I wish scholars would take care with the word “adaptation,” which people tend to throw around a lot as a catch-all term, often without defining it. I proposed my own theory of adaptation in the book because over the past decade or so adaptation studies has taken off, especially with the increasing interest in postcolonial and global Shakespeares, but that has meant that we have more scholars using the term in different ways. I don’t expect everyone to adopt my definitions, but I would like to see others take care to define how they use the term and hopefully adopt my proposal to use qualifying adjectives to distinguish between different media and genres. Stage plays and cinematic adaptations are very different cultural products, and there are multiple types of stage adaptation that need qualification before we can compare them to each other in productive ways.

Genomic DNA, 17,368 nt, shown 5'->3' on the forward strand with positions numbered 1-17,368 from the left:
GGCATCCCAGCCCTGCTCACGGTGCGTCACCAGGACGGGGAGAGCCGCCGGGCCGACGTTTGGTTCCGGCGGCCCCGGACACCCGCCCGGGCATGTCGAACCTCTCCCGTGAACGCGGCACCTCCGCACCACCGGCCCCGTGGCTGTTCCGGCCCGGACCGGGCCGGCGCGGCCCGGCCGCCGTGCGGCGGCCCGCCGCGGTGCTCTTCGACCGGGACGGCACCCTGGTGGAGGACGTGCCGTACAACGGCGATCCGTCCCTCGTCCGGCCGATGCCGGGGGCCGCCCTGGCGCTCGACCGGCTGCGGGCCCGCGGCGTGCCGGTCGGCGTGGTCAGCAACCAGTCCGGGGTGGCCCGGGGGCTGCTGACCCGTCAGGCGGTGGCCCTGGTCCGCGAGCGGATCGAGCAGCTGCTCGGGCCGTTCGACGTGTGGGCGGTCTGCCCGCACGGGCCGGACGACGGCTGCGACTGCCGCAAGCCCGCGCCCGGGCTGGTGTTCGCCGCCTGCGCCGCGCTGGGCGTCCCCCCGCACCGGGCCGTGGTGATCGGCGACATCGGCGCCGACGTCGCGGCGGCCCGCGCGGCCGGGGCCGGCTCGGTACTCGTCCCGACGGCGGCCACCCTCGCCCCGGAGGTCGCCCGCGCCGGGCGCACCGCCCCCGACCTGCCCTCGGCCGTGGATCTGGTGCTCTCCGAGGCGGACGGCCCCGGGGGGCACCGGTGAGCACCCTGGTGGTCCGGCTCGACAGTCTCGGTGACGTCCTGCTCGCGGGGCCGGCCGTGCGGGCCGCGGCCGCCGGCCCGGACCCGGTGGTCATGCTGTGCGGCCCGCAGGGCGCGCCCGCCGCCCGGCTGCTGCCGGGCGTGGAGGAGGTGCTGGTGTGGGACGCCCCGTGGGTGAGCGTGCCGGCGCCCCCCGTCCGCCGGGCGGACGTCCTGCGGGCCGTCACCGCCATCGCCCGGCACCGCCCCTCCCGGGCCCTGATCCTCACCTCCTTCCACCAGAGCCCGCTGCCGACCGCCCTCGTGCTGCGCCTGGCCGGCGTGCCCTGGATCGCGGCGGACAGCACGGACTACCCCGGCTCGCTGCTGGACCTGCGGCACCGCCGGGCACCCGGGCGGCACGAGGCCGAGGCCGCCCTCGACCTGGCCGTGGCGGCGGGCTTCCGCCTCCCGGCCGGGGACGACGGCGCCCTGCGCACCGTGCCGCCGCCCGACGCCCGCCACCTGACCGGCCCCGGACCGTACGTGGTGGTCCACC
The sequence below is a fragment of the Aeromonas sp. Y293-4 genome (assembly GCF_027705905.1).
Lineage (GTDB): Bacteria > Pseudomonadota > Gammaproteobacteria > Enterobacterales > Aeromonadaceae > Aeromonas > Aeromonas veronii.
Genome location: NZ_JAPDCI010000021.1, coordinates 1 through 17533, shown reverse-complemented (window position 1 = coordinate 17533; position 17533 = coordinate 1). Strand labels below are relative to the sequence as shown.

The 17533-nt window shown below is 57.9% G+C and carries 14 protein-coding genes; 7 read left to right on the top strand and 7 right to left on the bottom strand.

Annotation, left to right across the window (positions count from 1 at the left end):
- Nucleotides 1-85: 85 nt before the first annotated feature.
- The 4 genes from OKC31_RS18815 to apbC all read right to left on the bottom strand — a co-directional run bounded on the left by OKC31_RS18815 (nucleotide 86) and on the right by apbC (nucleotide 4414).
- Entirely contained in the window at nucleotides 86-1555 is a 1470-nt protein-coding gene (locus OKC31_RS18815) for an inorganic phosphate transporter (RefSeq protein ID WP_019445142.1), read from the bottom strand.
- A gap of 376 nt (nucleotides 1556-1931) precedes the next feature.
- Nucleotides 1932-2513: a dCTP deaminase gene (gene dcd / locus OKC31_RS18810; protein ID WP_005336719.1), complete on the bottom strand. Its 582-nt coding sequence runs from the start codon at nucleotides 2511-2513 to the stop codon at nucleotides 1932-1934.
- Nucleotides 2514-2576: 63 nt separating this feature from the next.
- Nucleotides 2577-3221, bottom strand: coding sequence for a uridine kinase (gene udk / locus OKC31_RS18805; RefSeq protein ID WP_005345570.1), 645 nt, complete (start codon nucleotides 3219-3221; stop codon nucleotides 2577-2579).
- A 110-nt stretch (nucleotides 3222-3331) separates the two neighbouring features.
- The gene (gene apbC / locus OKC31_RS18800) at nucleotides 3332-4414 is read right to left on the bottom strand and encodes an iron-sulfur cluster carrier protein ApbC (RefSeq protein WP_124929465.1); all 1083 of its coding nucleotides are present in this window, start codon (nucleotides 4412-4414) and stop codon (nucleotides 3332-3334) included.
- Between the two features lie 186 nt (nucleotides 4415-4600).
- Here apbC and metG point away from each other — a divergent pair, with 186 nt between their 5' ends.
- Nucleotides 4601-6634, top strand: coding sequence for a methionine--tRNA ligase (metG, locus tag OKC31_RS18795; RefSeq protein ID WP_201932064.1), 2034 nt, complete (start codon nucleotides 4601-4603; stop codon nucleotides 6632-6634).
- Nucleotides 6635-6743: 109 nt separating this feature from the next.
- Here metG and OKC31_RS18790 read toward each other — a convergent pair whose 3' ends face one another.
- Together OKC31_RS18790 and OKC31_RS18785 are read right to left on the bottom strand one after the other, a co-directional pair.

What’s the most surprising thing you discovered during the course of your research?
The sheer magnitude of Québécois adaptations of Shakespeare is startling. I started this project with just one play, Gurik’s Hamlet, prince du Québec, and then I discovered Michel Garneau and a few other authors, then I saw the production of Henry. Octobre. 1970., and by the time I finished the book I had uncovered 37 adaptations, and that’s not counting the many direct translations, stage productions, titular allusions, and cinematic adaptations that I excluded from the book. It is surprising to discover that Shakespeare is a more popular author in Québec than Molière, at least when it comes to rewriting these canonical authors to suit contemporary social and political agendas.
Do you have to travel much concerning the research/writing of your book?